Editor’s note: For people buying on the individual market who want health insurance starting Jan. 1, the deadline to sign up is Monday, Dec. 23. State of Health is running one post a day with questions and answers on both the Affordable Care Act and Covered California until that deadline. This installment comes from KQED’s Obamacare Guide, written specifically for Californians.
The headline for immigrants is that if you are “lawfully present” (the legal term of art), you are eligible for the benefits — and responsibilities — of the Affordable Care Act. This means you may qualify for subsidies to purchase insurance, but it also means you may have to pay a penalty if you do not carry health insurance. While naturalized citizens and green card holders may be aware of how Obamacare affects them, for other immigrants, access to these kinds of benefits is new. Undocumented immigrants are not eligible for any benefits of the ACA. They do not have to pay a penalty if they do not carry health insurance.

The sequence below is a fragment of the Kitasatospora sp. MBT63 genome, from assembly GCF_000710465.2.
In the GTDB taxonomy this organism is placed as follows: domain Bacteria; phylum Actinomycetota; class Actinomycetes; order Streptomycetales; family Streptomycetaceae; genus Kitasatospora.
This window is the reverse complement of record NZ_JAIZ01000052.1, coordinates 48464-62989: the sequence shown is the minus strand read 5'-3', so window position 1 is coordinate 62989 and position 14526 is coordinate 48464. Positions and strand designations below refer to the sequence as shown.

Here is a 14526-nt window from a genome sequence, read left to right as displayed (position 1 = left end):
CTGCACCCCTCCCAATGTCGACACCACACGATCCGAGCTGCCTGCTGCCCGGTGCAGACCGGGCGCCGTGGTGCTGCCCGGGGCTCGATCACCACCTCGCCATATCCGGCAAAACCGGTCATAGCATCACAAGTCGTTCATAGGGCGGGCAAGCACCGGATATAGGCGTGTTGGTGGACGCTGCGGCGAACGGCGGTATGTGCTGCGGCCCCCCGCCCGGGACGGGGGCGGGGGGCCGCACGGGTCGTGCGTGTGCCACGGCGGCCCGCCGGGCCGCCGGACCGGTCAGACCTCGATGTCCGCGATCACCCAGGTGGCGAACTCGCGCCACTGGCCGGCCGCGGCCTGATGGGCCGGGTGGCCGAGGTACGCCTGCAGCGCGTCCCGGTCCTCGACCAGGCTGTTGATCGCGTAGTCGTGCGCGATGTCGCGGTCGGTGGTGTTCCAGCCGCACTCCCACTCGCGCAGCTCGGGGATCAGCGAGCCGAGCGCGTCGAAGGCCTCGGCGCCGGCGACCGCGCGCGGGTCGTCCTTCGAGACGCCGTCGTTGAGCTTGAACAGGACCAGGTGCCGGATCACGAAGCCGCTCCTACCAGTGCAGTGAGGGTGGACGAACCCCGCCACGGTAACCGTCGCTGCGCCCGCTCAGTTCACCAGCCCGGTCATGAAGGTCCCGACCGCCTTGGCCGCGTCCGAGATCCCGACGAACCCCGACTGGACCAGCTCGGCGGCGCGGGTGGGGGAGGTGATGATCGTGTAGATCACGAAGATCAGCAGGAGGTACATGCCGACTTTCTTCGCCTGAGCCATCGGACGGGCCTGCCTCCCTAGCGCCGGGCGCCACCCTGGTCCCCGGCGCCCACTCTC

I Am in the U.S. Legally, But I Do Not Have a Green Card. I Am Here under a Different Kind of Visa. What Does the Health Law Mean to Me?
U.S. law includes a wide variety of ways in which immigrants can be lawfully present, even if they are not green card holders. Continue reading